I thought this odd looking erection was part of the annual Sculpture Key West efforts but that annual shrunken extravaganza has evaporated once again and this thing, looking for all the world like a fried calamari ring past its due date, remains. It turns out it makes a passable reclining bench upon which one waits for one's dog to lose interest in it.
Winter is a time of tourists at Higgs Beach, the county's park in the. Idle of the city. It's a place that is patrolled by an off duty Sheriff's deputy and order has been maintained for the pleasure of beach goers. One brilliant solution to the problem of co-habitation between beach overs and the residentially challenged was to outlaw adults at the park benches fronting the beach.
The homeless who come to Key West in droves for the winter season decamped across the road to the tables covered by smaller roofs next to the dog park, another area closed off to homeless "campers," by virtue of a fenced in area created by public subscription.
When Cheyenne and I were passing we could hear another fish story changing hands, "it was THIS big" he told his Cuban buddies out with their dogs.
She, like me, prefers to watch.
And while she watches I like to observe and photograph.
Higgs Beach and the White Street Pier and neighboring Rest Beach are the closest Key West comes to a Third Spaces where people like to gather outdoors. Third place - Wikipedia, the free encyclopedia Of course some people need to exercise and this is where they can do that too.
It's not surprising considering the beauty of the place and the presence of an actual sand beach, after a fashion. Sand is rare in the rocky Keys.
Some exercise, some rest and some live in public. It's euphemistically called "camping."
These places close at eleven pm and open at seven am or thereabouts and they are patrolled by the night watch to clear these spaces of "campers." Under Florida law the municipality must provide a safe place for people to sleep before they can be moved on, and Key West does that with the Keys Overnight Temporary Shelter- KOTS. Key West Diary: Homeless In Key West
The safe zone, as KOTS is also known, is about to undergo change with a more permanent structure under consideration to provide services as well as sleeping arrangements. However for some, homelessness is a way of life, a choice not just a misfortune or a mental illness. In a town with a perfect climate it's hard to deny that there wil be people here who sleep rough.
In the middle of the continuing debate we have public spaces, bike trails, parks and beaches and if they have facilities they get overrun. State Parks with their entrance fees are exceptions and thus become the refuge of the moderately well to do. City parks are home to the least among us, including pigeons.
I like stopping off in these spaces because I feel it's important to reclaim them for those of us that seek not to live here but to rest and enjoy them for a moment in our lives.
To me homelessness represents boredom, and I am as capable as any of spending my days in idleness, but only so long as it is at my own behest. Were I so reduced that all I could forward to would be days of pointlessness I think I should go mad. I don't view living "for free" as any kind of freedom, emotional or economic.
The social stigma of not paying one's way is extreme in a country that lives by the myth of self reliance. Poverty in America is a moral failing, as mad as that sounds.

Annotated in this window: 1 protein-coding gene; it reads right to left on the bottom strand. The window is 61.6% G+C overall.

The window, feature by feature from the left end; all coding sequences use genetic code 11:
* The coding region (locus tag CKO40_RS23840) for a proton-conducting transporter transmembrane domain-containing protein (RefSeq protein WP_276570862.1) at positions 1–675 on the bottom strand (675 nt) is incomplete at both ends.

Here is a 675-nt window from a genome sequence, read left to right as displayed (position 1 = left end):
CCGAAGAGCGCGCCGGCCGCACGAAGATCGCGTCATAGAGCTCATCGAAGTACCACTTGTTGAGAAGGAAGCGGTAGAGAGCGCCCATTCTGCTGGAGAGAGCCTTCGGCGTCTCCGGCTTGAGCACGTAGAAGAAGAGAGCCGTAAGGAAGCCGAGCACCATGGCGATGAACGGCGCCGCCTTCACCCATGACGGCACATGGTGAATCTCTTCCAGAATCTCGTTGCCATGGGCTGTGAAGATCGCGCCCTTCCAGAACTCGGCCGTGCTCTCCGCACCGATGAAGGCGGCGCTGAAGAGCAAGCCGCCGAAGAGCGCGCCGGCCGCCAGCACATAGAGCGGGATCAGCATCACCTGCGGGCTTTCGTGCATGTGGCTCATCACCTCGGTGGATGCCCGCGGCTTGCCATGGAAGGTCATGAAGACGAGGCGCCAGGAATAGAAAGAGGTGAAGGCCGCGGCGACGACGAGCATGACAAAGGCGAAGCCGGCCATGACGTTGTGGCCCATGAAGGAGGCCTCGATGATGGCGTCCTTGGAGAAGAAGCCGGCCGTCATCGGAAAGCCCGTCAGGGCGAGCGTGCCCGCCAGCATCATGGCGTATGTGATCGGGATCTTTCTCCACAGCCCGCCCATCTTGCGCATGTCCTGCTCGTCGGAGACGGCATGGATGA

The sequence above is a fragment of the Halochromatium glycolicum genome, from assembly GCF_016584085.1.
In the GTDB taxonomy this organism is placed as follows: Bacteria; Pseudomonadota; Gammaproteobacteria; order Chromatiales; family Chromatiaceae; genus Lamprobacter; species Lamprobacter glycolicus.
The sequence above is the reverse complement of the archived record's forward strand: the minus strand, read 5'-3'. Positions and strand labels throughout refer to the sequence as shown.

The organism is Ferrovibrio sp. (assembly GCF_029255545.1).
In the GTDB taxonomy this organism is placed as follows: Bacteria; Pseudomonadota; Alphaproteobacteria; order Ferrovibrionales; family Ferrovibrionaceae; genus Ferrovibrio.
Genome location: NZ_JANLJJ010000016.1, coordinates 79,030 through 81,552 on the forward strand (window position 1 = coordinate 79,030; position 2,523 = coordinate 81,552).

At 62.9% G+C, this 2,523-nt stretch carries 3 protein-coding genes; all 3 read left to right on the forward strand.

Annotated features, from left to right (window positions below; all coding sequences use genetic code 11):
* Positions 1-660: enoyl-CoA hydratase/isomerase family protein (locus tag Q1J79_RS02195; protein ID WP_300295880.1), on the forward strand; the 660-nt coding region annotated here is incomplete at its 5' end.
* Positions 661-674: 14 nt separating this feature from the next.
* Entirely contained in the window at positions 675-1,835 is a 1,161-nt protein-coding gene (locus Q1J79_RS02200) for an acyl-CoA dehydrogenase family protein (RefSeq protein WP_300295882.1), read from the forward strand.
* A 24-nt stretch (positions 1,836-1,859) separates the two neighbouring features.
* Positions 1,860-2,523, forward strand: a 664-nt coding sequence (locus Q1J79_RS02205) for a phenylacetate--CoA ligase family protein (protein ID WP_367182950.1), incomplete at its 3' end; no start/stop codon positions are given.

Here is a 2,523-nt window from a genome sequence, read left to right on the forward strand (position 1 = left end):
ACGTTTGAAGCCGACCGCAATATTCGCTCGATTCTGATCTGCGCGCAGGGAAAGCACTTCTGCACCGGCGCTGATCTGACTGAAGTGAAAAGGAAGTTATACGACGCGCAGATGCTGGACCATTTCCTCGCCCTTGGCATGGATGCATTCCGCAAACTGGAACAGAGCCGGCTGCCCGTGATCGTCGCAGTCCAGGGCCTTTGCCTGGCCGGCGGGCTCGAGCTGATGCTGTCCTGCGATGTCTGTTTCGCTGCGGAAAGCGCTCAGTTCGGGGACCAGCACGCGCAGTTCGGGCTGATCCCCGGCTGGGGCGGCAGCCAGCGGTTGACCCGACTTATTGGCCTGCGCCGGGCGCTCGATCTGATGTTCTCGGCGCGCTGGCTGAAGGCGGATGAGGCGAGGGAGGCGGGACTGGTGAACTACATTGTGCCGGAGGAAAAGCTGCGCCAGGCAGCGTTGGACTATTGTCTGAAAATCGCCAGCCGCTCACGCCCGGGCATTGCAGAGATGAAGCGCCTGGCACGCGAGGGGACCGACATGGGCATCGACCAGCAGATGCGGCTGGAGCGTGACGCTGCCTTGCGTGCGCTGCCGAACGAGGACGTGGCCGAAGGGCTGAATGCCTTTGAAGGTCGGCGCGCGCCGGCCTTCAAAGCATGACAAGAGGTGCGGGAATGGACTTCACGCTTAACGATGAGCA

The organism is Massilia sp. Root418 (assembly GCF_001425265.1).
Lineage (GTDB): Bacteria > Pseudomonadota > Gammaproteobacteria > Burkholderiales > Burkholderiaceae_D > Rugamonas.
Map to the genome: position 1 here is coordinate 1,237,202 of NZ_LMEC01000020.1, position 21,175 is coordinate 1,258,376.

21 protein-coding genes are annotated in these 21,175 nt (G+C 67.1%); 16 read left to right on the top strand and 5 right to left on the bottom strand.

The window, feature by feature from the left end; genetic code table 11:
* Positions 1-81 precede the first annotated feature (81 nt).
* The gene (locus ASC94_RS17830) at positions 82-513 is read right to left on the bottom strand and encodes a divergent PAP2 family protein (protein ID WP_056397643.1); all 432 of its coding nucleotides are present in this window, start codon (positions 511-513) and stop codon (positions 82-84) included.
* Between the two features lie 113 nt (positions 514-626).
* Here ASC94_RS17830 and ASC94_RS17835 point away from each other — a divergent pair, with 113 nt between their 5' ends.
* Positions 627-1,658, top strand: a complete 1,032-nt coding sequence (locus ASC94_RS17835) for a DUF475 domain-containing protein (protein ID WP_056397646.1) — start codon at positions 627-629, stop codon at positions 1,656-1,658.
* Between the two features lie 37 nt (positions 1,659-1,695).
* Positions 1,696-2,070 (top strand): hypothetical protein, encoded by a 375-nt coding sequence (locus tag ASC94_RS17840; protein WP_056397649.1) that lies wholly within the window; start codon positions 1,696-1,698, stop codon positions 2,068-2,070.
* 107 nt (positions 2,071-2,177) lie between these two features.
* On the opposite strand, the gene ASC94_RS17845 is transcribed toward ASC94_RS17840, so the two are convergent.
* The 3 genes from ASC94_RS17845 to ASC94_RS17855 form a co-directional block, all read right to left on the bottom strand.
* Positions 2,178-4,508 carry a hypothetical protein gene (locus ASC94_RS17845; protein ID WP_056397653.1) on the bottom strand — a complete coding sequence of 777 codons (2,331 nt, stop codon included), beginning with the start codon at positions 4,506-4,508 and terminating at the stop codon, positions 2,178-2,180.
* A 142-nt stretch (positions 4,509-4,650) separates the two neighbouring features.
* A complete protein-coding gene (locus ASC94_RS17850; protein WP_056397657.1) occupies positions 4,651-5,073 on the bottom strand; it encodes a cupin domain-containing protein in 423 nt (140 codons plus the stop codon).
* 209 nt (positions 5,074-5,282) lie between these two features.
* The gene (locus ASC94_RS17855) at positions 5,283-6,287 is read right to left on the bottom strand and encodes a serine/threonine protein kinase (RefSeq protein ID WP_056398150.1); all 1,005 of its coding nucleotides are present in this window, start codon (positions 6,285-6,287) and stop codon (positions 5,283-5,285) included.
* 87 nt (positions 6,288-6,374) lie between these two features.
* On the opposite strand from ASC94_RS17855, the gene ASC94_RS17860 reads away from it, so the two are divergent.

We lack the desire to spend our public monies building and maintaining public works, and we pay the price. Bridges collapse and more bridges threaten collapse and the public outrage is nowhere to be found. Eisenhower's America is dead buried and forgotten. We are told that the public debt is so large we are facing imminent collapse as a nation, yet we keep soldiers all around the world and we build vast spacious embassies overseas and we pay mercenaries ten times what we pay our own honest soldiers to represent us in battles that hold no interest for us or purpose for our modest lives.
We are told that half our national debt was generated by the war in the Middle East, the war that secured Iraqi oil for American corporations that pay us no taxes in return. There is no public outcry because failure to pay taxes is seen as smart and clever and in defiance of a government that keeps us under surveillance. It's an extraordinary narrative so well told that even as its effects prove it to be a lie, it's victims continue to believe it.
It is said that a society can be judged by how it treats the least of its citizens, or better yet how it treats it's animals. The pervasive narrative in the US tells us that if we provide the services other industrialized countries provide "they" will live off the fat of the land and not contribute. They are the stereotypes of your choosing, minorities of all stripes of course. Animals we herd in "feed lots," really manure pits and squeeze chickens cows and pigs into torture chambers and feed them drugs to make them fat, and us in turn.
My only hope is that throughout history when this country has taken a wrong turn after sufficient agony has been felt we have found our way back, usually somewhat peacefully and usually before too much damage has been done. There's something wrong when poverty is a moral failing yet to hoard wealth beyond imagining is viewed as a social good. Throughout history such inequalities have led to violent social change.
How we treat this conundrum of homelessness, poverty, lack of education, wealth inequality and a failure of public discourse is all predicated by the canaries in the social coal mine, the indicators of a society headed in the wrong direction, the modest, despised homeless in our midst.